Rat Disease Causing Health Problems For Dogs In New York City

Several dogs have reportedly died after visiting a park in the Brooklyn neighborhood of Williamsburg in New York City. The deaths may have been caused by a bacterial disease called leptospirosis that is spread through rat urine.

The city’s health department has not yet declared an outbreak of the disease, but concerned pet owners in the neighborhood are blaming rat infestation in the park. So far, four dogs who have visited the park have died.

In a social media post on January 13, 2022, city council member Lincoln Restler said, “our office indicates that dogs played at McCarren Park Dog Run before becoming sick. Rats may pee in a puddle, and dogs lick from the puddle, and they can get sick.”

One dog owner, whose Blue-Merle French bulldog had to be euthanized after visiting the park, urged his fellow dog owners in the neighborhood to have their dogs vaccinated against the disease.

There is no confirmation yet from the health department that the disease is connected explicitly to the park, but officials are working with NYC Parks to monitor the rat situation in the area. They also placed new rat-resistant trash cans, replaced wood chips, and had exterminators clear the area.

Canine Leptospirosis

Image from fox5ny.com

Leptospirosis is caused by bacteria that live in the kidney of some animals, like raccoons and opossums, with rats being the leading carriers of the disease in most cities. It is spread through their urine, and the bacteria may survive in the soil or water for weeks and even months.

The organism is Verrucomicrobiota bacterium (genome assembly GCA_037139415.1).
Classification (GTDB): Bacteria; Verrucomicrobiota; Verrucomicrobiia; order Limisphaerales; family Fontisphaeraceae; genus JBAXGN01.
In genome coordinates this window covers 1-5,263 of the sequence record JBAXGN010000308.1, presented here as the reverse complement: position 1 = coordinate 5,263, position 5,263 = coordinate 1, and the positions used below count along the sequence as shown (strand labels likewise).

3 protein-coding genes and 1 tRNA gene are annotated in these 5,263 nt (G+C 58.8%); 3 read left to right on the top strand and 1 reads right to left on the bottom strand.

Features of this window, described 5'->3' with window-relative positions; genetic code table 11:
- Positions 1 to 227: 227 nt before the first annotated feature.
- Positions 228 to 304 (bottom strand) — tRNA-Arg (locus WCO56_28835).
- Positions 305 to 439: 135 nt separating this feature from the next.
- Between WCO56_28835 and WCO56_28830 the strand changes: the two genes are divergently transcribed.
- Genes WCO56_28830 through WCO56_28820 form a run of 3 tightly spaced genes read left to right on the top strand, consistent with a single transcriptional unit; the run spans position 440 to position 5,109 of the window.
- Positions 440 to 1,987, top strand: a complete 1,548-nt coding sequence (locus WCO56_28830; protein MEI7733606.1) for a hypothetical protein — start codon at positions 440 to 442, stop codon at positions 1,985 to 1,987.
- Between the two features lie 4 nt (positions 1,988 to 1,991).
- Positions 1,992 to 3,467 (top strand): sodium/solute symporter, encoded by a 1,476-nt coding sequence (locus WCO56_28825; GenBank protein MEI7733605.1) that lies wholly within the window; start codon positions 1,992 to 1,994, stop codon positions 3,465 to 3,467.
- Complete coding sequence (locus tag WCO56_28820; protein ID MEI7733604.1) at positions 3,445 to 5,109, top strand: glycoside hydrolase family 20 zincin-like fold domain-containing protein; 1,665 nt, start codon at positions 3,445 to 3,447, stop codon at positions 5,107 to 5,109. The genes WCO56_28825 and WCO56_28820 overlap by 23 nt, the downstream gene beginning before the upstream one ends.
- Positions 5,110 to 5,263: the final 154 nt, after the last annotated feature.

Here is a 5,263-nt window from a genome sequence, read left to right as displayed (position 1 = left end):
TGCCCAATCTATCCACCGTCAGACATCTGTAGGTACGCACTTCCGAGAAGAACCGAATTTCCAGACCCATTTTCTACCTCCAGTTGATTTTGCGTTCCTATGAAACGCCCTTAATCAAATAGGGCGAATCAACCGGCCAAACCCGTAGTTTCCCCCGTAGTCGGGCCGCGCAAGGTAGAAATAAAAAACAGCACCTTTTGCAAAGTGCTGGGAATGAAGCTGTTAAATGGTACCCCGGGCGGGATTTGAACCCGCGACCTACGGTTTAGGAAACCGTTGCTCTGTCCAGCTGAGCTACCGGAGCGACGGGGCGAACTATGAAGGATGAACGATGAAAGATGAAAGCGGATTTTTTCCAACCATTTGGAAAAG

People and our pets can get infected when it enters the bloodstream through a cut in the skin or through contact with the eyes, nose, or mouth. Dogs especially are vulnerable when they drink in a contaminated puddle of water or lick their paws or fur that had been in contact with contaminated soil.

It is diagnosed by blood or urine test, and the first signs of the disease include fever, chills, vomiting, muscle aches, and diarrhea. It may later develop into kidney or liver failure if not treated immediately with antibiotics.

Leptospirosis is common in tropical climates, and incidence in the US is relatively low, but clusters can be observed in some states.


One way to prevent your dogs from getting the disease is to keep them away from rodents and other wild animals outdoors and avoid letting them drink from puddles. Dog owners are also urged to keep their homes free of rodents.

Veterinarians also suggest having your dog vaccinated against the disease if you think they are at risk.

Dog to human transmission is rare, but dog owners must wash their hands thoroughly after handling their infected dogs. It is also advised that they let their dogs pee in areas where other dogs or people rarely converge and disinfect areas around the house that may have been contaminated with their urine or stool.

The bacteria can still pass through your dog’s waste several weeks into treatment.

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Pete Decker